Episode 10

Ep. 10. Murder Hornet 'Slaughter Phase' and Plant Guttation

The Asian Giant Hornet is one of the many plagues that's hit us in 2020; but as fall approaches, it's thought they will enter the slaughter phase, when they can take out an entire bee hive within hours. Fortunately for us in Texas, recent models suggest that the the Asian Giant Hornet won't establish in Texas due to our suboptimal climate (and because they take "Don't mess with Texas" seriously).

We also discuss new findings on the importance of plant guttation as a nutritional resource for insects and the potential implications for systemic insecticides.


Matsuura, M., and S. F. Sakagami. 1973. A bionomic sketch of the giant hornet, Vespa mandarinia, a serious pest for Japanese apiculture. 北海道大學理學部紀要. 19: 125–162.

University of Melbourne. 2020. 'Insect Armageddon': Low doses of the insecticide, Imidacloprid, cause blindness in insects: Findings show even small doses of insecticides reduce capacity of insects to survive. ScienceDaily. ScienceDaily, 28 September 2020. <www.sciencedaily.com/releases/2020/09/200928152916.htm>.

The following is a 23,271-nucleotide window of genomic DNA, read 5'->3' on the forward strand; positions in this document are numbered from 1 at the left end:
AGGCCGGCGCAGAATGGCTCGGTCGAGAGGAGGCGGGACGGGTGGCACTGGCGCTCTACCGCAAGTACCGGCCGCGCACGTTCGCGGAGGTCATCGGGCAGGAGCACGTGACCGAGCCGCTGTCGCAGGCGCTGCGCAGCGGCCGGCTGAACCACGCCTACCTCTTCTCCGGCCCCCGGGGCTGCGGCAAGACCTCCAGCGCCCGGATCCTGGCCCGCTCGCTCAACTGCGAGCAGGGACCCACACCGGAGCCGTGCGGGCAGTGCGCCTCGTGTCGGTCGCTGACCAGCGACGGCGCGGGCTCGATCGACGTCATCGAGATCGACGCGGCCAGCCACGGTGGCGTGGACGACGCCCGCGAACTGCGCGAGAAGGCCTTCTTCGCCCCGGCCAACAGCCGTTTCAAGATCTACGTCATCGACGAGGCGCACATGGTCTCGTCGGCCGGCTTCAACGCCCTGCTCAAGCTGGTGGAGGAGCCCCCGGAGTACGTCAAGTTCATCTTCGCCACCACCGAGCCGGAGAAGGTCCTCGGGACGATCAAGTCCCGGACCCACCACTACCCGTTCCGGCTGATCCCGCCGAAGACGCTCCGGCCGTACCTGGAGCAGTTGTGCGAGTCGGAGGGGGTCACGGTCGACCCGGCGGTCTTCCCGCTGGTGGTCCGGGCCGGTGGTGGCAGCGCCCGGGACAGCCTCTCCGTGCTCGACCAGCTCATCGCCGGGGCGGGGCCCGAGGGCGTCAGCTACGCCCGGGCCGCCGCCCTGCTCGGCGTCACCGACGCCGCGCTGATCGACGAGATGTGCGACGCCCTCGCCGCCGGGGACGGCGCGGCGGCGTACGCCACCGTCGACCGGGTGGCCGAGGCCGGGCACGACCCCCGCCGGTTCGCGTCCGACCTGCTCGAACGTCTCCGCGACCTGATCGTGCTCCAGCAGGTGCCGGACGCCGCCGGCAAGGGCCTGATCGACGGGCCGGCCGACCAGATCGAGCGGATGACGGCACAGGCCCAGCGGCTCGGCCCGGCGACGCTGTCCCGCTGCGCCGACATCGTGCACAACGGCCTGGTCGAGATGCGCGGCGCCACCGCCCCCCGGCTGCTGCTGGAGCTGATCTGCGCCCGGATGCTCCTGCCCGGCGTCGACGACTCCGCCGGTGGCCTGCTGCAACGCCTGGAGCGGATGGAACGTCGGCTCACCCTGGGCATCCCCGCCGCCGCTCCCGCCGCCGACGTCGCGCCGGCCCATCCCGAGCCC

Urbaneja-Bernat, P., A. Tena, J. González-Cabrera, and C. Rodriguez-Saona. 2020. Plant guttation provides nutrient-rich food for insects. Proceedings. Biol. Sci. 287: 20201080.

Zhu, G., J. Gutierrez Illan, C. Looney, and D. W. Crowder. 2020. Assessing the ecological niche and invasion potential of the Asian giant hornet. Proc. Natl. Acad. Sci. 0: 202011441.

About the Podcast

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Jolly Green Scientists
Digesting scientific research relevant to the green industry

About your hosts

Profile picture for Erfan Vafaie

Erfan Vafaie

I'm an entomologist with the Texas A&M AgriLife Extension Service, based out of Overton, Texas (U.S.A.). I conduct research and educational programming on integrative pest management of ornamental and nursery crops, working mainly with producers and other green industry professionals. My online 'pseudonym' is the SixLeggedAggie.
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Vikram Baliga

I'm the manager of the University Teaching and Research Greenhouse and Horticultural Gardens at Texas Tech University. I also serve as an instructor of horticulture in the Department of Plant and Soil Science and I'm a long-time and active science communicator. I'm also a thunderous plant nerd.